Choudary's goal is the same as millions of "moderate" Muslims in the West, whom we term moderate for apparently no reason except they don't set off truck bombs or fly planes into buildings. But this is not a moderate position. It is imperialistic and triumphalist. And it is in fact mainstream among Western Muslims.

As the old liberal bumper sticker used to say, "If you're not outraged, you're not paying attention."

Sunday, October 3, 2010

Cohabitation is bad for you

Dr. Helen cites the Daily Mail:
The Pew Research Center has found that, since 1990, the percentage of new mothers over the age of 35 has risen by five per cent, while the percentage of unmarried mothers has jumped 11 per cent to a record 41 per cent in less than a decade.
But a large number of these women, while not married, are living with the father of the child. Sometimes people say that the couple has a common-law marriage, but this misunderstands what such a marriage is. Common-law marriages are legally recognized in only nine states plus D.C.. In the states that do recognize them, there must be "a positive mutual agreement, permanent and exclusive of all others, to enter into a marriage relationship, cohabitation sufficient to warrant a fulfillment of necessary relationship of man and wife, and an assumption of marital duties and obligations," according to Black's Law Dictionary 277 (6th ed. 1990), cited at the link. Also, statutory law of those nine states plus D.C. are clear that the mere claim of the couple that they are married is insufficient. They must further validate the claim "through their conduct, such as the woman's assumption of the man's surname, filing a joint federal income tax return, etc. ... mere cohabitation cannot, by itself, rise to the level of constituting a marriage." Also, it may be helpful for these men and women to know that,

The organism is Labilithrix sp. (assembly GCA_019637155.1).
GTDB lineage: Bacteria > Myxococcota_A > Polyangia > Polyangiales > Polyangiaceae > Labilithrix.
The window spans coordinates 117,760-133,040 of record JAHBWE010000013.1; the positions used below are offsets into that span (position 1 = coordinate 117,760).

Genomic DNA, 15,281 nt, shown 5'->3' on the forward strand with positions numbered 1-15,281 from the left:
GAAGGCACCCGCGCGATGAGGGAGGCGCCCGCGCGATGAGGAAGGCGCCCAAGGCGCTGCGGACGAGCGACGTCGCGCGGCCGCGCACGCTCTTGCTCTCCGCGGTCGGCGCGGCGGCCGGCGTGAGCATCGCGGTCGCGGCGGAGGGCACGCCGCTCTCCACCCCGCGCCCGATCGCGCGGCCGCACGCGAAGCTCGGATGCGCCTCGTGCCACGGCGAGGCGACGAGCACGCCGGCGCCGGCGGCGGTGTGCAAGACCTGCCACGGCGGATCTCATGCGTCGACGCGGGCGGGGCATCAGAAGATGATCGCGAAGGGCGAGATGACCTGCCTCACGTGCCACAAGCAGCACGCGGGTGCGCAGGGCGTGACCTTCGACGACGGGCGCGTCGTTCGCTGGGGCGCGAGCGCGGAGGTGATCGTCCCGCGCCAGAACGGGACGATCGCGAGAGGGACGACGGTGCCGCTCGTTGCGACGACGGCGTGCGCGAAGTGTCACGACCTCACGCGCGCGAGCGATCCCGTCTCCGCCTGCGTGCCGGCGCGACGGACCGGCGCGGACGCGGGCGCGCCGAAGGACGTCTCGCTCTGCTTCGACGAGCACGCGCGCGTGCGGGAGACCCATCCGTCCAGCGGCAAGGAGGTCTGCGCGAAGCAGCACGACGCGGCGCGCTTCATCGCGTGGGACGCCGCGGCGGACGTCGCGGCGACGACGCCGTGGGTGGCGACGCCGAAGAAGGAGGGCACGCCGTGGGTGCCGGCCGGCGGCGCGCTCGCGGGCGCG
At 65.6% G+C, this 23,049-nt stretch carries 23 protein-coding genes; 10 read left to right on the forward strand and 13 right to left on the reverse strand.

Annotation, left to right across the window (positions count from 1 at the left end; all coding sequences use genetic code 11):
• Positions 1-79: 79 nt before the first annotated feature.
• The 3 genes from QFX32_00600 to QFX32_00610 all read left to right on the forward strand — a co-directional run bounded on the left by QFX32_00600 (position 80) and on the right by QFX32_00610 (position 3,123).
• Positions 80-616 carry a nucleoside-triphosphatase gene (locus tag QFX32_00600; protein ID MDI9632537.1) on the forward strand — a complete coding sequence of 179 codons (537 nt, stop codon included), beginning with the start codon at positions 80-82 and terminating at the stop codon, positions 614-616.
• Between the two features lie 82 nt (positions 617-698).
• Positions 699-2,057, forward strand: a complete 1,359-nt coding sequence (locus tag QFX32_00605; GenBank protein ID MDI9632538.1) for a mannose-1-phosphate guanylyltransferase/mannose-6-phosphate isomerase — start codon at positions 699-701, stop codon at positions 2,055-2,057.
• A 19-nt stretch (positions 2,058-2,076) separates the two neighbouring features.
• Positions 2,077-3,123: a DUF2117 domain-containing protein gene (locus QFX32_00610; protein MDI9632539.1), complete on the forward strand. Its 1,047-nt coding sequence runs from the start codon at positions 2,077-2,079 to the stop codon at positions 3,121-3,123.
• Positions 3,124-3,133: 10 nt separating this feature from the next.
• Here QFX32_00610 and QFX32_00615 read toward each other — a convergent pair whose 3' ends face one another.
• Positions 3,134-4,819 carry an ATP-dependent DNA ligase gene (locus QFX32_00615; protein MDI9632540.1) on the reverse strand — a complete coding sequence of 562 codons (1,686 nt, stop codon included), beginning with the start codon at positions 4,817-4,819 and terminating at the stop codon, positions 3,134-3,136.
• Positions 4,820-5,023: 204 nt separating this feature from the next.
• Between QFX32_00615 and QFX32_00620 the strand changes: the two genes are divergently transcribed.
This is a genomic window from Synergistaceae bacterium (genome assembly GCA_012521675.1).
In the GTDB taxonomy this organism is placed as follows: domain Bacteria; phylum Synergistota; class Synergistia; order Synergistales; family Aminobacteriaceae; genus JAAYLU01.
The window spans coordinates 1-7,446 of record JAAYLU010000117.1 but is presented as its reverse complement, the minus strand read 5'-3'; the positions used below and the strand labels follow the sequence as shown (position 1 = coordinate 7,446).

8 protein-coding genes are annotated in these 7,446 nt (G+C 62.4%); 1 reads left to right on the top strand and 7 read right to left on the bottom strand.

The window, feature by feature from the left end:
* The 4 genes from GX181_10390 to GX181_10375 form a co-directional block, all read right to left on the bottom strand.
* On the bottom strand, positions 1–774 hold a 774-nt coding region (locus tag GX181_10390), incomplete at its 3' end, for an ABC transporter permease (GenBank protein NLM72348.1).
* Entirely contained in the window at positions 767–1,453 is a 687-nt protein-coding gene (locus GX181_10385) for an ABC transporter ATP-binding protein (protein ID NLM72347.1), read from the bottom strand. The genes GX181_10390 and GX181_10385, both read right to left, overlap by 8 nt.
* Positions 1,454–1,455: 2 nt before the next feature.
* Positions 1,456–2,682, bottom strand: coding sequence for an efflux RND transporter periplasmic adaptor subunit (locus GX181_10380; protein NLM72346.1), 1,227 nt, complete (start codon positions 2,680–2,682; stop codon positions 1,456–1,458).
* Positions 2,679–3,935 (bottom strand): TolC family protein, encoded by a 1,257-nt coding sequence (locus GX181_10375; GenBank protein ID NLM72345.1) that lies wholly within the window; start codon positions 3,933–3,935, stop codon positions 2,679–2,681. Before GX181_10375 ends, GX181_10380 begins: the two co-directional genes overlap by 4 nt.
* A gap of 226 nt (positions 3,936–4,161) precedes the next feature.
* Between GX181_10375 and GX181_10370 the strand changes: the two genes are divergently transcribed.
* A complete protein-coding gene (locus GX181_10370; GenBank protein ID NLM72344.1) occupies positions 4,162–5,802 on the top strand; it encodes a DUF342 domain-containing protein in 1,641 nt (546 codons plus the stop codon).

There is no such thing as common-law divorce. Once parties are married, regardless of the manner in which their marriage is contracted, they are married and can only be divorced by appropriate means in the place where the divorce is granted. That means, in all 50 states, only by a court order. [Emphases in the original]
Today, fewer and fewer weddings are taking place in a church. Relatively, more couples are being wed in civil ceremonies, conducted by secular officials. But, reports USA Today,
While an unmarried mom and dad living together might look like the married couple down the block, unions lacking formal long-term commitments have been found more likely to create problems for kids. Sociologists cite evidence that children raised by live-in parents have a greater likelihood of emotional troubles and poor school performance. A major reason is that unmarried couples are more likely to break up.